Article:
Reserved Instances (RIs) are pre-provisioned instance-hours for AWS resources such as Amazon EC2 or Amazon Relational Database Service (Amazon RDS) instances. In general, the usage costs for pre-provisioned resources are significantly lower than for on-demand resources. The depth of the RI discount is determined by the term (one or three years) and the payment model (All Upfront, Partial Upfront, or No Upfront). If the RIs are all in the same Availability Zone, they are also a capacity reservation. In addition, Linux or Unix Amazon EC2 RIs in the same Region (and configured for shared tenancy) are size-flexible. In other words, the RI discount, which is normally applicable only to the specified instance size, can be applied on the fly to any instance size in the instance family.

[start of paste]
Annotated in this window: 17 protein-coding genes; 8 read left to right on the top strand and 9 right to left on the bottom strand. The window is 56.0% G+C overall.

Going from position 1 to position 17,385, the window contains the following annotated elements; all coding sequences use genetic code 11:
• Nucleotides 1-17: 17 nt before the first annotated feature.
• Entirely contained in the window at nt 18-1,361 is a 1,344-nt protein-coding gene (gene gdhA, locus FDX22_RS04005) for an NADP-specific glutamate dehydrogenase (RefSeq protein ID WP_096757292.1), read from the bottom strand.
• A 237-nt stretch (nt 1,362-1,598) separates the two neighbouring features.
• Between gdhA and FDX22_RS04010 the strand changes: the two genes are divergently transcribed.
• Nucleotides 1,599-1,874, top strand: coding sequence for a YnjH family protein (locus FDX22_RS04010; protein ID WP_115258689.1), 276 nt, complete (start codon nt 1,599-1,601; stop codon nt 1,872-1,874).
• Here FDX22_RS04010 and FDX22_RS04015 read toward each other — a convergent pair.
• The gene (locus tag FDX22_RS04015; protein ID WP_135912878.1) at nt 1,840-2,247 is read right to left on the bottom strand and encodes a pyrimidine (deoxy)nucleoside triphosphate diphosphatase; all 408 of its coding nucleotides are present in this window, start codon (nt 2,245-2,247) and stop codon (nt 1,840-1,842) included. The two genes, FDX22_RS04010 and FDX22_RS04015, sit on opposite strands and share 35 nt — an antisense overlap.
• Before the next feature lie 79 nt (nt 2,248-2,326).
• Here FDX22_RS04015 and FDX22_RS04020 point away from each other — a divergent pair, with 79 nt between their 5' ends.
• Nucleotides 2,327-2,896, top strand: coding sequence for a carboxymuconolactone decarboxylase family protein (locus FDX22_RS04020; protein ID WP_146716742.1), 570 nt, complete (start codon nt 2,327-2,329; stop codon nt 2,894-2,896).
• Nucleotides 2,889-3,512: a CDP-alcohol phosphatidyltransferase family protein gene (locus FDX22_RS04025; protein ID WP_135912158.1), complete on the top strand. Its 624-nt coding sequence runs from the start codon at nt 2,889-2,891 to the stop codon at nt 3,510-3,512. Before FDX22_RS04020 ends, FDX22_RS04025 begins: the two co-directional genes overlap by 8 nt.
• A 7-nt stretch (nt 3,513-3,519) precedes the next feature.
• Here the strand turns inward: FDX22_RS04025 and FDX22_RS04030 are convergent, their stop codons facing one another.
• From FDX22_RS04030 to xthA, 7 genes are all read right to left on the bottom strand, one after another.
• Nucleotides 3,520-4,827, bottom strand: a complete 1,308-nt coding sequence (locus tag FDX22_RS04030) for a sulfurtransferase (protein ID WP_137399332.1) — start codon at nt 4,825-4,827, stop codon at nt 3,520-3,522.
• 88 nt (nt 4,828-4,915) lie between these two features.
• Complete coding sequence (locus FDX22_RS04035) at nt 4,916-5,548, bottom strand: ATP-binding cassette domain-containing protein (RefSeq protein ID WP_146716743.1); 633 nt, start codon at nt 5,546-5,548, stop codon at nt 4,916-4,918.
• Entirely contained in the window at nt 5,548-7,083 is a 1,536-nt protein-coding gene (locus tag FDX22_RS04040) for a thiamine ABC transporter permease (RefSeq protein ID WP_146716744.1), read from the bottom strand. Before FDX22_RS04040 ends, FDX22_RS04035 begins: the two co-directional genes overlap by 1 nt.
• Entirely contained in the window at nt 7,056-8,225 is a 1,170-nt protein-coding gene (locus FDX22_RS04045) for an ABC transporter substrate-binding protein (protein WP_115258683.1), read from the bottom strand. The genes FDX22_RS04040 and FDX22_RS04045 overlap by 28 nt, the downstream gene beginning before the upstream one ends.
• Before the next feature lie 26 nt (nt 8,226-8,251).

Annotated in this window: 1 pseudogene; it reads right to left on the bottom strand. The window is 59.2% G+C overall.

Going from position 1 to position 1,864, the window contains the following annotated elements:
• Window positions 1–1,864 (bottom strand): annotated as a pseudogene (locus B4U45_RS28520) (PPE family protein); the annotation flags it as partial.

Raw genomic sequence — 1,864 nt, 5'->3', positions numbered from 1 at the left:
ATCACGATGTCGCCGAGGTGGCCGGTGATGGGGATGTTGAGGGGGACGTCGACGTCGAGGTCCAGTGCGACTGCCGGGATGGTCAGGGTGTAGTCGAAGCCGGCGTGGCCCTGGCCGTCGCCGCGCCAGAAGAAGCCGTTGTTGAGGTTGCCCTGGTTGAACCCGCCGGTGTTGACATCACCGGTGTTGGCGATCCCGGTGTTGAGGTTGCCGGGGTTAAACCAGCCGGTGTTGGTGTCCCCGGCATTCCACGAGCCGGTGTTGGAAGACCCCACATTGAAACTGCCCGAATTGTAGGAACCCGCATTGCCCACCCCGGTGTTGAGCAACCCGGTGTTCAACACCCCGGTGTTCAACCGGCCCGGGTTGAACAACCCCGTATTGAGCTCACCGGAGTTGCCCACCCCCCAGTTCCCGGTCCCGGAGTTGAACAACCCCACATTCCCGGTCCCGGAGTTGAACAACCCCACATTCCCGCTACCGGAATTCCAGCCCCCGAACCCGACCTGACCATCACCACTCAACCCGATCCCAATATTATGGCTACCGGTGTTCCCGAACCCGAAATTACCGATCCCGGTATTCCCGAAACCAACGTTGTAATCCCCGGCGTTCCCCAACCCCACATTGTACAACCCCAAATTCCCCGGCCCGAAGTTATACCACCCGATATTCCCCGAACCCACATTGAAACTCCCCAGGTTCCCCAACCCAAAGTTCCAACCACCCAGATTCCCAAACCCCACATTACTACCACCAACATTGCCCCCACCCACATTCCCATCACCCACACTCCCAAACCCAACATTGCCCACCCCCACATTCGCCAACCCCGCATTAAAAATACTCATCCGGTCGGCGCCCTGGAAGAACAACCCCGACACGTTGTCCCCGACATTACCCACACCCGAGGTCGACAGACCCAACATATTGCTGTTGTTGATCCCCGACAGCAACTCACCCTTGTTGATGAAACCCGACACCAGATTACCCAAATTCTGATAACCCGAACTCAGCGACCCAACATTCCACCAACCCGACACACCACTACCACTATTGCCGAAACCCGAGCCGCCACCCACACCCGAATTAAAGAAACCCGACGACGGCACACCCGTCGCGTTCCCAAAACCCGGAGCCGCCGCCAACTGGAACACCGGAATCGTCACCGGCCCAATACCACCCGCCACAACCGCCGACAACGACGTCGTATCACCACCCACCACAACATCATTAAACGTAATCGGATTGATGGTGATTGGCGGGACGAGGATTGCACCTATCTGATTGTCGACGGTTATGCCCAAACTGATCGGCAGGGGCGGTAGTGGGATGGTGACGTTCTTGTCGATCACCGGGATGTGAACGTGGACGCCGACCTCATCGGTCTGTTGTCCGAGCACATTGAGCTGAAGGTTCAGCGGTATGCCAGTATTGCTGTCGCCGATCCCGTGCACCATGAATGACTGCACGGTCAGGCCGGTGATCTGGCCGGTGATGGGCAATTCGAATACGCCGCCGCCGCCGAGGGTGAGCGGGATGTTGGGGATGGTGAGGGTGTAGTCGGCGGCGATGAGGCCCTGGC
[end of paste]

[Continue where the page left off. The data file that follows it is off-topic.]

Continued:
It can be very tricky to track the actual cost of an RI in any given billing period. The AWS Cost and Usage report uses the following fields to give as clear a picture as possible of RI costs:

  • AmortizedUpfrontCostForUsage: The initial upfront payment (for Full and Partial Upfront RIs) amortized for actual RI usage time to date. For No Upfront RIs, the value is 0.
  • AmortizedUpfrontFeeForBillingPeriod: The initial upfront payment amortized over the current billing month. For No Upfront RIs, the value is 0.
  • RecurringFeeForUsage: For Partial Upfront and No Upfront RIs, the recurring fee payment amortized for usage time. The value for All Upfront RIs is 0.
  • EffectiveCost: The total effective cost of usage with RI discounts applied (i.e., the sum of AmortizedUpfrontCostForUsage + RecurringFeeForUsage).